I was just about to plough through the Local Development Framework - almost 350 pages - when I realised what monkeys Barnet council is making of me, well, us.
When they changed the rules for public question time at Cabinet meetings last October I knew that it was an assault on the democracy of the borough. But it's only now when I try to play by the new rules that I realise how completely they have destroyed this already measly avenue we have to hold the council to account.
Residents have about a week to plough through whatever documents the Cabinet will discuss - how many Cabinet members will read these documents before they vote on them? They have to do this just to know whether or not the topic they would like to discuss is going to come up at the meeting.
You simply cannot tell from looking at the list of items for the agenda whether your question would be in order or not.
Local Development Framework. Bet you a penny to a pound that you could legitimately raise a question about any one of a dozen topics within this framework, but you won't know unless you read the document, all 350 pages of it.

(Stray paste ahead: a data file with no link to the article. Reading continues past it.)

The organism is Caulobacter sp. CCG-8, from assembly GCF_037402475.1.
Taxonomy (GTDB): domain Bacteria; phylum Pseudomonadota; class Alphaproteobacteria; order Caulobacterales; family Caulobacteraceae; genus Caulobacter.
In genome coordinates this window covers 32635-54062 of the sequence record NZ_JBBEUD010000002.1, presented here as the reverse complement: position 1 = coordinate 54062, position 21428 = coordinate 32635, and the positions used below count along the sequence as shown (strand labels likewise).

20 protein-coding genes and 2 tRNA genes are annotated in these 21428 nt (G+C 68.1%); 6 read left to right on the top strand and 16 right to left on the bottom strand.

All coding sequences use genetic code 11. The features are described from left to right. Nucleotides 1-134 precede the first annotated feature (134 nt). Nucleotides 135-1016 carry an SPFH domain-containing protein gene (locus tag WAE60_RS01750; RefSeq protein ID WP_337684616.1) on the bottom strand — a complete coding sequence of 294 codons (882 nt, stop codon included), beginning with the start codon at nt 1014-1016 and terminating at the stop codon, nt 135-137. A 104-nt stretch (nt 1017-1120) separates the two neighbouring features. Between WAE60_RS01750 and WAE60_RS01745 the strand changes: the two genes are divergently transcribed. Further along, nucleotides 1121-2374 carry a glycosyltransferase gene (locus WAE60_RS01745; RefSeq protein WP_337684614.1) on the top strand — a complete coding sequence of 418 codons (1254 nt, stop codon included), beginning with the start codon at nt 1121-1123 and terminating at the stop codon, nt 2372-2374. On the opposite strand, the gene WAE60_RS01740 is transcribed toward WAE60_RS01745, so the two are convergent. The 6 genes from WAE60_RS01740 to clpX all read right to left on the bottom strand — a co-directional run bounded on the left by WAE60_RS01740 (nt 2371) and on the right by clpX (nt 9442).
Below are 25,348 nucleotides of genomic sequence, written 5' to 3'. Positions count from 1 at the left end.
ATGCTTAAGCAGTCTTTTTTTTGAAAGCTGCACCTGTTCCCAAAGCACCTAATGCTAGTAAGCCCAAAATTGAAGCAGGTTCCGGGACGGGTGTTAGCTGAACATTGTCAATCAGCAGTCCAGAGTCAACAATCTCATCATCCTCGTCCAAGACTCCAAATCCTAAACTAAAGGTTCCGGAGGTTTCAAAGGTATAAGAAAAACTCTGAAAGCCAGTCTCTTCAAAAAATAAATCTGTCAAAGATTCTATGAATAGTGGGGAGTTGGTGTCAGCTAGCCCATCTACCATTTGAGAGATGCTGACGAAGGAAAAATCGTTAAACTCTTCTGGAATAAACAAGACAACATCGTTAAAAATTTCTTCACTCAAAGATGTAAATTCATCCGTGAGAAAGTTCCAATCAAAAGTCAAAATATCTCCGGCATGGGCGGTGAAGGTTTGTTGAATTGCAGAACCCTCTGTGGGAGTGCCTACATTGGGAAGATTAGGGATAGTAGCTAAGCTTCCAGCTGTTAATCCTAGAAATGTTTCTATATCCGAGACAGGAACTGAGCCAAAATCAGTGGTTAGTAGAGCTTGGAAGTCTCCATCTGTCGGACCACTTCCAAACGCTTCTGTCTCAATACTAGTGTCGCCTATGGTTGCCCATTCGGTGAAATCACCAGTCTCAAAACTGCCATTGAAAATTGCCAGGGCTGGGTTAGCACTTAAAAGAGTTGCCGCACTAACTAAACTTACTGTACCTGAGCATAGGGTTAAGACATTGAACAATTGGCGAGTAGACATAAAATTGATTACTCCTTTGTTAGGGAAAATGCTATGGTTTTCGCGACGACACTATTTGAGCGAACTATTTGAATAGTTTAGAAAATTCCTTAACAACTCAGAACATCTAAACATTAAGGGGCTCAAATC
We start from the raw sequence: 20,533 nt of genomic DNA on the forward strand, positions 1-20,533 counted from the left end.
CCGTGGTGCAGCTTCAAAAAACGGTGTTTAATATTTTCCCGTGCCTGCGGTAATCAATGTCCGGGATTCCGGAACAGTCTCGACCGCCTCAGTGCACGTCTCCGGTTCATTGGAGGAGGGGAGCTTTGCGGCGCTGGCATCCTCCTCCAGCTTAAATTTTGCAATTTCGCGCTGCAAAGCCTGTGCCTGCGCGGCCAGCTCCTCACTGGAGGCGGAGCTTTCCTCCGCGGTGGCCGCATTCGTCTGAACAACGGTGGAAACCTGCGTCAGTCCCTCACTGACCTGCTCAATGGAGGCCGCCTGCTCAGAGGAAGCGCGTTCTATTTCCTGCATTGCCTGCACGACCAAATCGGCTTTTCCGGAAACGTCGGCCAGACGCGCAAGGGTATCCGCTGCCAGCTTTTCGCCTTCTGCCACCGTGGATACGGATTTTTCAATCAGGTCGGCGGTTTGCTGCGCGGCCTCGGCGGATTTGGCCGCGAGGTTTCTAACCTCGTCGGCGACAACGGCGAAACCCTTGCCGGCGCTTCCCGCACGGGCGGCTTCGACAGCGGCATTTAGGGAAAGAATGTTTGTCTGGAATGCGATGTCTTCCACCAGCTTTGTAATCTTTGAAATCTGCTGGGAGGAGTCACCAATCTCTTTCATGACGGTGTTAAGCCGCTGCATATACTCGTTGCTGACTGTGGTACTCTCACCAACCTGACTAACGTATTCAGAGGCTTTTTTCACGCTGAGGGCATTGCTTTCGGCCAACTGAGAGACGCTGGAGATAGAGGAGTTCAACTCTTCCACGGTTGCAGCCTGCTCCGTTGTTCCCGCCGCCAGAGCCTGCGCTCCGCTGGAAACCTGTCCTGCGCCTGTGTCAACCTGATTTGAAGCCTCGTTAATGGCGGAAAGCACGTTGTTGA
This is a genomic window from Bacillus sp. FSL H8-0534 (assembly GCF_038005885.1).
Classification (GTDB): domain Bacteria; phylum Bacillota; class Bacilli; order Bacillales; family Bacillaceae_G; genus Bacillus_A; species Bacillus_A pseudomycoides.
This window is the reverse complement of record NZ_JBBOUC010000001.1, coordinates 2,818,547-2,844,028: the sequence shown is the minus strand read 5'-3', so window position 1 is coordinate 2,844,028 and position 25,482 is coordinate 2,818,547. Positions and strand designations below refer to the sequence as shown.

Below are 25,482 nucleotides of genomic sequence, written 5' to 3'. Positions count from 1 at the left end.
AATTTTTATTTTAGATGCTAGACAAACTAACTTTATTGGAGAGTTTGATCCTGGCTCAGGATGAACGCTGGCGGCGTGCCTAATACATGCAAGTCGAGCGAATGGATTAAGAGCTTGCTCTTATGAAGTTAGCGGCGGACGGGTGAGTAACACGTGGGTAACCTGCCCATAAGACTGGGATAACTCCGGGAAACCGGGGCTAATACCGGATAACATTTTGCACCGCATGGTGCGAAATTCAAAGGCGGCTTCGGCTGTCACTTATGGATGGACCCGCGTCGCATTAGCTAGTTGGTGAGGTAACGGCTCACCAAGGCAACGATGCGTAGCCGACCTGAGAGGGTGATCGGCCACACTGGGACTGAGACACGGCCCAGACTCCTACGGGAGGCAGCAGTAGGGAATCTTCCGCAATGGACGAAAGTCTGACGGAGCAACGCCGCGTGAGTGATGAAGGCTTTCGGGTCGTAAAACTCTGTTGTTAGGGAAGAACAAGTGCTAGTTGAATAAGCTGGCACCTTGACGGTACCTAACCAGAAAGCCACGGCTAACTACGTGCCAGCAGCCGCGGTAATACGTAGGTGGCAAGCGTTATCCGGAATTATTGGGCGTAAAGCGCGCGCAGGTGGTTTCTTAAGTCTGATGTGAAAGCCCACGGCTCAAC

They might as well have abolished public questions altogether. I'm so scandalised by what they've done that I'm thinking of boycotting it altogether, but I'm taking a twin-track approach: ask a question - not on the Local Development Framework though! - and find out whether we can overturn this dreadful rule. Which rule? The one that says that instead of being able to raise any item of council business, as you could in the past, you have to raise something that is on the agenda of the Cabinet meeting in question.
Watch out for progress reports on Operation Restore Public Question Time.